The Knowledgeware language passes variables systematically by reference when calling a function. Assigning by reference means that the new variable references (in other words, "points to") the original variable. Changes to the new variable affect the original, and vice versa. This also means that no copying is performed. Therefore, when a function or a method is called, no value is copied. Arguments are passed by reference. If you write sin(x), the variable x will be directly available in the body of the sinus function.

Strong Typing

The Knowledgeware language is strongly typed meaning that certain rules must be respected.

Variables Passed as Argument

A variable passed as argument (in input) of a function must be at least a sub-type of this function argument or their types must be similar. If you write area (s), s must be a surface. This is also true for the return argument of a function. For more information about the hierarchy of types, see Advanced Engineering Language.

Some functions (like list>GetItem) return objects of undetermined type. When the Undetermined type is the result of a method or function, use a (local) variable. Calling 2 functions, one of them resulting in an Undetermined type, may be confusing when this function is overloaded.
a = intersect (List > GetItem(1),Surface.1)

In the above example, you do not know if you make an intersection between 2 surfaces or between a curve and a surface. It is therefore highly recommended to write:

let x (Curve) x = List > GetItem(1) a = intersect (x,Surface.1)
Affectation Rules

When setting a variable, the type of the value must be a sub-type of the variable creation type. It is impossible to change the type of a variable after its creation.

Note that there are 4 exceptions:

Management of Local Variables

Local variables can be declared  by using the let keyword. A temporary variable does not persist as a parameter after the rule execution is finished. You can use local variables in 2 different situations:

let x (type) 
x = parameter 

In this case, the parameter value is affected to x. If you modify x, the parameter value will not be modified.

let x (real) 
x = Real.1
x = 0.5
/*Real.1 is not modified*/ 
let H(Hole)
H= Hole.1
H.Diameter = 20mm
/*Hole.1 is modified*/ 
let p (Point)

p = OpenBody.1\Point.1 /*p becomes the datum, to be able to write then:*/
p = <any point constructor>
/*Point.1 has been modified*/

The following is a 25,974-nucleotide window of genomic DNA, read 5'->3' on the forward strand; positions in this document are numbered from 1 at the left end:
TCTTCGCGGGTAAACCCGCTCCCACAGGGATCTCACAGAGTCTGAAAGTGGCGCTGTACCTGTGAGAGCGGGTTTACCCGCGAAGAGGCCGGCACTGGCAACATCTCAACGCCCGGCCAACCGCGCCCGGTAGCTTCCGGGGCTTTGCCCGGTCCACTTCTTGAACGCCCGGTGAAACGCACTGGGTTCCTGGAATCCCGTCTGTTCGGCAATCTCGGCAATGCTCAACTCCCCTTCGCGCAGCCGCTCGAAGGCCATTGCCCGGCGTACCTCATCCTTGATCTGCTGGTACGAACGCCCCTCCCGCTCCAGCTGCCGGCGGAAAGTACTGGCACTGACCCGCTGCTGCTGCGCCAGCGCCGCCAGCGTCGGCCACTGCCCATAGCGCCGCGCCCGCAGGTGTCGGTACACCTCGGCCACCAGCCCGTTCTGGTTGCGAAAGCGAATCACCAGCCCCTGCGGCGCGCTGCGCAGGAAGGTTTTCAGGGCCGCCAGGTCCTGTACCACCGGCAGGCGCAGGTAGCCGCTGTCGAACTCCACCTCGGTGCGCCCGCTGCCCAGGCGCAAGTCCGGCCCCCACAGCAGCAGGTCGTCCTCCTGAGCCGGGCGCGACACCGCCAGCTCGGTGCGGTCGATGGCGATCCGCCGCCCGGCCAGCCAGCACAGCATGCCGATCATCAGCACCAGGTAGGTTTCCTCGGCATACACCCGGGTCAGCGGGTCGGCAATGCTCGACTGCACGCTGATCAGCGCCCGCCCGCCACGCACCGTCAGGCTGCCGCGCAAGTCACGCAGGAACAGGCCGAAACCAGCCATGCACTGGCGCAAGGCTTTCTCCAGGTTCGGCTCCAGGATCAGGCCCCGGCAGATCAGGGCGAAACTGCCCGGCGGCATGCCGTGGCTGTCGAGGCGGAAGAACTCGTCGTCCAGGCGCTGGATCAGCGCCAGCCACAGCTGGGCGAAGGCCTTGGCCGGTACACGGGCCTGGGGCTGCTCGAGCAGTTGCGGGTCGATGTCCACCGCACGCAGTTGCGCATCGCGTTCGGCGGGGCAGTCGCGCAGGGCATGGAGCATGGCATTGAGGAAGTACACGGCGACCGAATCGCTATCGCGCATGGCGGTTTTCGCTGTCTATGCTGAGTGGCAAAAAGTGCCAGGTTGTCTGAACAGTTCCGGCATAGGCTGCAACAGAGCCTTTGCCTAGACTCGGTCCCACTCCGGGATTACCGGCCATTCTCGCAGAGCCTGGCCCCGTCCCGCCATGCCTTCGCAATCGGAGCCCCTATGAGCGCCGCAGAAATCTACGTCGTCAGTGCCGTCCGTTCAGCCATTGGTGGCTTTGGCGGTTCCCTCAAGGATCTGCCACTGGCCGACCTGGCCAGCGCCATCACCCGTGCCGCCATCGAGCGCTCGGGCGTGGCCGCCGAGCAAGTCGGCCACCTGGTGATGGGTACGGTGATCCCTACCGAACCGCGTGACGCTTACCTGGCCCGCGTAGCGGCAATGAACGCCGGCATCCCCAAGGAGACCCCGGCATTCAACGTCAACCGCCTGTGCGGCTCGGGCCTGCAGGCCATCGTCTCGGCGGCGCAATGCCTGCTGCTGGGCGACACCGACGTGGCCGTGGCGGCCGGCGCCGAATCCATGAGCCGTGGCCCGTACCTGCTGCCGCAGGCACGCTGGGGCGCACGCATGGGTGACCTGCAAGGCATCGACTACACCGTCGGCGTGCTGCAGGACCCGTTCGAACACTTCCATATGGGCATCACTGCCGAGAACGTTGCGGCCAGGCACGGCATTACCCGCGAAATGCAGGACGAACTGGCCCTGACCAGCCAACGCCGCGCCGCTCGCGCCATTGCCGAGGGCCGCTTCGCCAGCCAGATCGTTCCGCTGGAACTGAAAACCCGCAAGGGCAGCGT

Note that local variables must be declared at the beginning of the rule, before any other instruction is specified.

let S1(Surface)
let S2(Surface)
let S3(Surface)

S1 = Split ...
S2 = ...
S3 = ...


Different Ways To...

Write a Value

Given p a parameter of Length type.

let p1 = 12mm
let p2 = 7 mm
let x = 3mm
let pt (Point)

x=p // The variable x is valuated by the value of p
x=p+3 // p is read
pt.coord (p,p1,p2) // p is valuated by a function with an output argument
Such a parameter has the same behavior as a local variable.

Write an Input Object

Given H1, a Hole (Hole.1)

let x = 0 mm
let H3 (Hole)
let H4 (Hole)
H1.Diameter = 3mm
// The attribute is valuated
// The attribute is read
// H3 points to Hole.1
// The H4 variable points to the feature pointed to by H3
Such an object is handled like a constant variable. A local variable of the same type has a very similar behavior.

Write an Output Object: Datum

Given D1 and D2, 2 existing geometrical datums.

let S1 (Surface)
let S2 (Surface)
let P1(Point)
S1 = S2 // The S1 variable points to the feature pointed by the S2 variable
S1 = D1 // The S1 variable points to the datum feature D1
D1 = D2 // Copies the geometrical result of D2 into D1
D1 = S1 // Copies the result of the feature pointed by S into D1
a = area(D1) // passed as input argument
D1 = point (0mm,0mm,0mm) // Copies the geometrical result of point into D1
P1 = point (0mm, 0mm, 0mm) // The S variable points to the local feature which is the result of the point operator.
It is impossible to create local variables of datums but datums can be used through Knowledge types.

Write an Output Object: List

Given 2 lists, L1 and L2

let L3(List)
L1.Size() // L1 as input
L1=L2 // The content is affected
L3=L1 // The content is affected